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Sports and Your Teeth: Know the Risks, and Keep Your Smile Healthy

Sports and Your Teeth Know the Risks, and Keep Your Smile Healthy

Participating in sports is a great way to engage in the community and stay healthy, no matter what your age. If you and your family make staying active through team or individual sports a priority, you need to make sure you do what you can to prevent injury. While many people stretch, tape, and massage sore muscles to avoid harm, dental health is often completely overlooked.

While the active lifestyle will do wonders for your body, without the right protection and prevention techniques, your teeth will suffer. Here’s what you need to know about keeping your teeth safe when practicing and playing the game.

Hydration and Sports Drinks

For best performance, it’s essential to stay hydrated. However, during serious training where you work out for hours, you need more than just water. You need to replenish electrolytes that are lost through sweat. Most people, especially teens, use sports drinks as a quick way to recover lost nutrients from serious training for team sports like soccer, wrestling, or track events.

Unfortunately, most of these drinks are high in sugar and expose your teeth to an acidic environment. It’s best to choose water for moderate exercise; most people don’t need sports drinks for regular workouts. For high-energy games and long-distance events, the story is different. Look for sugar-free electrolyte supplements, or make your own using coconut water and salt additives.

Staying hydrated is also an important part of dental health. When your mouth dries out, your saliva is not able to consistently wash over the teeth, disturbing the bacteria that settle there. Without ample saliva, bacterial acid affects your teeth at an accelerated rate, which could explain the correlation one study found between physical training and cavities. This study was published in the Scandinavian Journal of Medicine & Science in Sports.

Drinking plenty of water before, during, and after your workout combats this problem, especially getting plenty to drink before getting started. Properly hydrated athletes will have clear or light-yellow urine and will sweat amply during periods of heavy exertion. Lack of sweat is a sign you need fluids. Never be without water, especially during games or training sessions that last a long time.


As the exertion of exercise increases, your body compensates by breathing more deeply and more quickly. Many people start breathing through their mouth instead of their nose, taking in as much air as they can, especially if they are getting tired during exercise. Mouth breathing can have the same drying effect on the teeth as dehydration.

It’s important to train yourself to breathe more slowly and with more control in order to protect your teeth from drying out through excessive mouth breathing. If you need to breathe quickly, focus on breathing in through the nose and exhaling quickly through the mouth. The air you release is moister than the dry air of your environment, so it will have less of a drying effect.

The best way to breathe is through the nose as much as possible. As your fitness level increases, you should attempt to breathe through your nose as best as you can.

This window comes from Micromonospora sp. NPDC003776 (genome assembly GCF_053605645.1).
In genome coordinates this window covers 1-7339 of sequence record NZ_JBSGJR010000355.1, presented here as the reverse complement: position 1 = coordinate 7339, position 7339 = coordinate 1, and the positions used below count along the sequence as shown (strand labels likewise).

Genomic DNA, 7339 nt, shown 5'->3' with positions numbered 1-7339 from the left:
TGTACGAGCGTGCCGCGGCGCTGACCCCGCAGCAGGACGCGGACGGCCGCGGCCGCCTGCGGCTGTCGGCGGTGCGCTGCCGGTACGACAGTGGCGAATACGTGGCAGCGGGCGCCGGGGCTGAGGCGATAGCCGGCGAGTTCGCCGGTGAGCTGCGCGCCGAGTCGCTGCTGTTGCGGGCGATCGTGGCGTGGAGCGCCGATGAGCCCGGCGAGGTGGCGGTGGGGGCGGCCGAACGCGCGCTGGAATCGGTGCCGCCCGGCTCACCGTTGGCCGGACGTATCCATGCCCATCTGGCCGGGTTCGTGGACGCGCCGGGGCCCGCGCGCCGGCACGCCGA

Try increasing your ability to breathe through your nose by gradually increasing your breathing count using your diaphragm. Start by breathing in for two counts, and out for two counts. Then increase the duration to three and three, four and four, etc. This pattern will not only keep your teeth safe, but it will help you improve your performance, especially if you practice before a workout.

Damaging Exposure

Finally, it’s important to reduce your exposure to damaging environmental factors or injury. For contact sports like wrestling, football, and rugby, wearing a mouthguard is essential. For sports that are aggressive or competitive even though they have less physical contact (like soccer or baseball), mouthguards are still a wise investment.

Many lost or broken teeth can be prevented by wearing a properly-fitted mouthguard. For solo sports, you might still consider speaking to your dentist about a mouthguard if the sport has a high incidence of accidents or combat, like judo, mountain biking, or snowboarding.

Your teeth are also protected by wearing a helmet. In case you have a head injury or impact to the side of the head, your jaw is protected. Breaking your jaw permanently affects your tooth health and alignment. Helmets are essential for biking, boarding, skiing, and horse-back riding, but they also a good idea to wearing during training sessions in skating.

Furthermore, if you are a swimmer, take care to brush your teeth carefully after your swim, because chlorinated water can stain your teeth and increase your risk of decay.

If you swim in a private facility, be sure that either you or the caretaker for the pool monitors the pH, as swimming water can easily become too acidic for your safety. You can purchase water testing kits to help you determine is the water is safe for swimming. The ideal pH is 7.4—just slightly basic from neutral.

Positive Benefits

All of the above precautions should not discourage you from committing to an active lifestyle. Those who exercise are more likely to have better gum health, with a significantly decreased risk of periodontitis.

For more information on protecting your teeth during sports, contact us at Dr. Jerry F. Maymi & Associates.